GeoffHYL

Rookie
If I were you I would go with one of the Prince racquets strung with either synthetic gut or a multi. Until you get to the point where you are putting a lot of spin on the ball you aren't going to break strings very often. @esgee48 is a reliable source of info on strings, so I would heed his advice on the 16g Prince SG without Duraflex (Original). If you want to try a multi, I have heard Prince Premier Control is good.
 

Dartagnan64

Legend
Gosen OGSM synthetic gut is probably the best value string out there. Not very trampoline like, spins reasonably well for nylon. And at $4 a set, you feel guilt free stringing more often if you want that fresh string feel.
 

rowdy1

New User
Just go with a standard synthetic gut string. Don't even worry about looking for a "monofilament" synthetic gut string, just go for synthetic gut. Prince Synthetic Gut w/ Duraflex is a very solid base option and affordable. Tourna Quasi Gut Armor or Ytex Sintex are both good options as well, and affordable. If you are worried about too much power, just string it on the tighter end of the tension range: if it says 50-60, string it at something around 58. As you get better, you can look for some of the natural gut or a premium multifilament, but until then, you aren't going to notice much of a difference between the high-end gut or multi and a standard synthetic gut. The Prince, Tourna, and Ytex are all solid strings that will do everything you need them to.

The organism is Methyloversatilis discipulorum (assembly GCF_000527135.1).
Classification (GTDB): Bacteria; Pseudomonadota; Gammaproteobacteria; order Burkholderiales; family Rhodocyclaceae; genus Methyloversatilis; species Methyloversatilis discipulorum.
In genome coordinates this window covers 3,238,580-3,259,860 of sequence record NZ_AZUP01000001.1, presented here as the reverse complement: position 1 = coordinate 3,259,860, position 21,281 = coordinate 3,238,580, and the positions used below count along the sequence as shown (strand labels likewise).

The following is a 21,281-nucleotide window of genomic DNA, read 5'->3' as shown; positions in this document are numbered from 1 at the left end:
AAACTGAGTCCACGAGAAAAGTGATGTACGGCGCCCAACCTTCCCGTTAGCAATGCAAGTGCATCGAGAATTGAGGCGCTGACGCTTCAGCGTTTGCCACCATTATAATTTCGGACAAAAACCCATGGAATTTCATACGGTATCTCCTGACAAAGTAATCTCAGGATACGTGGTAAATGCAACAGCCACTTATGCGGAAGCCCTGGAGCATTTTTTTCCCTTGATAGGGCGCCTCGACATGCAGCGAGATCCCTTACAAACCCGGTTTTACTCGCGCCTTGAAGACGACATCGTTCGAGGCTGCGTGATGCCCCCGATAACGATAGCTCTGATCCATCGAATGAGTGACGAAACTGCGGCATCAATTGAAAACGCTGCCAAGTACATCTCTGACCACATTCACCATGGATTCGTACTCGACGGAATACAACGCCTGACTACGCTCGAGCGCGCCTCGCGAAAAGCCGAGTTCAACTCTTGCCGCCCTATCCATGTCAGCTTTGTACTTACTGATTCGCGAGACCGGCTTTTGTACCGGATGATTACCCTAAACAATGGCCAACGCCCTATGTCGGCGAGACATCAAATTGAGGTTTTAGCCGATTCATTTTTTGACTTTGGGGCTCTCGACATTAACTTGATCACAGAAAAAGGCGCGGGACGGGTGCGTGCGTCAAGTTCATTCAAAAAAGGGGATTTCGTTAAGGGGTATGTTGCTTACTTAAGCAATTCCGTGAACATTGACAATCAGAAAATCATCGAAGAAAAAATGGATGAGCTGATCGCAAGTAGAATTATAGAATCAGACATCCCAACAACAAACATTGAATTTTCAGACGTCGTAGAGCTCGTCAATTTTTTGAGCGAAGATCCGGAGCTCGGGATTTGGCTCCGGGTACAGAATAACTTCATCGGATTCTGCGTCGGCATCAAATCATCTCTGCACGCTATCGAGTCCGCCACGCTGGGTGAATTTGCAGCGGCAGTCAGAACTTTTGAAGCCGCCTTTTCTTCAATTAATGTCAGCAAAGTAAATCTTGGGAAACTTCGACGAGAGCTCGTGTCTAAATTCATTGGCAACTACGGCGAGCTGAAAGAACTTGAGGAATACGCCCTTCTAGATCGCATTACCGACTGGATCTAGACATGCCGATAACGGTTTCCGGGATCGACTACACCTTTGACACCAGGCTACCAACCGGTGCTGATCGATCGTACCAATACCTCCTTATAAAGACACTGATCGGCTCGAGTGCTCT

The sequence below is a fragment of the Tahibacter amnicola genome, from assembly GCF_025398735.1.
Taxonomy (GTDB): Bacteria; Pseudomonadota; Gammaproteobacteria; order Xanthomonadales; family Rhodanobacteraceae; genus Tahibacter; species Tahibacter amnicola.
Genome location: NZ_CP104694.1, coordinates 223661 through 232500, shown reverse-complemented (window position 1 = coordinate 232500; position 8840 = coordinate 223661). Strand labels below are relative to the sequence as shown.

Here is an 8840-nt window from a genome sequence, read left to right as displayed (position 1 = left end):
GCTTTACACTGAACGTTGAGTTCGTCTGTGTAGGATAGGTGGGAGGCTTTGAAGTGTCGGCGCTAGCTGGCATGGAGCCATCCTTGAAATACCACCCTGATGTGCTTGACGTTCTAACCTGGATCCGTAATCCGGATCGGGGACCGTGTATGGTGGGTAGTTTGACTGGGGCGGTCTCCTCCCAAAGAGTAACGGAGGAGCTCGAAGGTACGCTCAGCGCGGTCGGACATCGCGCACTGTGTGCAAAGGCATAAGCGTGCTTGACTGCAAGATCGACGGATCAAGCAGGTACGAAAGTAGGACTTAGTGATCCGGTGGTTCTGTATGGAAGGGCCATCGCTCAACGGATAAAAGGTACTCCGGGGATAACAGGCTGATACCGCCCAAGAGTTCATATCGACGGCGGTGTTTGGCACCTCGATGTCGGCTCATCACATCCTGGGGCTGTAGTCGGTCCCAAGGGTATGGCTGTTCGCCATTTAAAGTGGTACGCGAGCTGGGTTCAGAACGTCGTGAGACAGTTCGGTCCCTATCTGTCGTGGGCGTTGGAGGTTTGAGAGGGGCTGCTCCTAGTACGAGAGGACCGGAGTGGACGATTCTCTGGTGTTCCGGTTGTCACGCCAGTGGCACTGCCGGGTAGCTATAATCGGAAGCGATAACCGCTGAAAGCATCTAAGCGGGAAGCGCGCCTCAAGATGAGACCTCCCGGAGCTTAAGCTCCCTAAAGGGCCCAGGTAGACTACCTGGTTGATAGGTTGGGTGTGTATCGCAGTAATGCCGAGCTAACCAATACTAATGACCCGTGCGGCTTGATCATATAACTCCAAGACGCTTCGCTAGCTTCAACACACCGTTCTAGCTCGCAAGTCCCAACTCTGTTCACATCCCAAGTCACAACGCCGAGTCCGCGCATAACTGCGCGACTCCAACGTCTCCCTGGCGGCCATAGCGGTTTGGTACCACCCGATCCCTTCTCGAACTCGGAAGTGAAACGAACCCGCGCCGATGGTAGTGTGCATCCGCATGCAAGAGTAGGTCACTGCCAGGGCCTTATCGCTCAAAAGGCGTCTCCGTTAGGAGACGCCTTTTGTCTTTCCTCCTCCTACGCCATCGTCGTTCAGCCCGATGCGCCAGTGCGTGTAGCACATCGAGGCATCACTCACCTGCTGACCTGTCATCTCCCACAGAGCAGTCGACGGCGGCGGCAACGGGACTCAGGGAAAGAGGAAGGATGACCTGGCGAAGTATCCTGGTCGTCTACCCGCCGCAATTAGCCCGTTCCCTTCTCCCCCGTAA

Thanks, Perfect just what I needed to know.
And everyone else too, very helpful.
 

JohnnyC

New User
I can’t recommend Prince Topspin highly enough. It’s basically Prince syn gut with Duraflex, but they add additional wraps to give it a slight texture. So, you get the comfort and cost of a syn gut, but better spin performance. Love it.
 

fuzz nation

G.O.A.T.
Hi All
My wife and I are just getting back into Tennis. Our level is pretty low but we can hold a short rally and put some spin on the ball. Inconsistent, wanting to improve, we are getting some coaching.

I don't have much knowledge about srings at all as I've only used Nylon monofilament in the past.
I dont have much interest in using Poly strings due to tension maintenance.
Natural gut maybe later, however Klip Legend is same price as some Mulifilaments listed on Tennis Only- (Ozzy version of TW)

About to buy new racquets. Looking at Prince Phantom/Tour range also Babolat Pure Strike. Have demoed some of these and notice straight away a massive improvement on our 20 year old bats. (I have no idea what strings were on the Demo's)

Questions:
Is basic Mono Syn-Gut a good string to play whilst learning better technique? Or is it considered very bouncy therefore stopping free swinging technique?
Is a particular type of racquet suited to different types of strings? -eg, the ones listed above?

I hope for some education here!
Thanks
It's definitely smart to gather a basic understanding of the landscape when it comes to strings these days. The options have increased big-time through recent years with the popularization of polys/co-polys, etc., but it takes a little digging to find out what's more appropriate for certain players.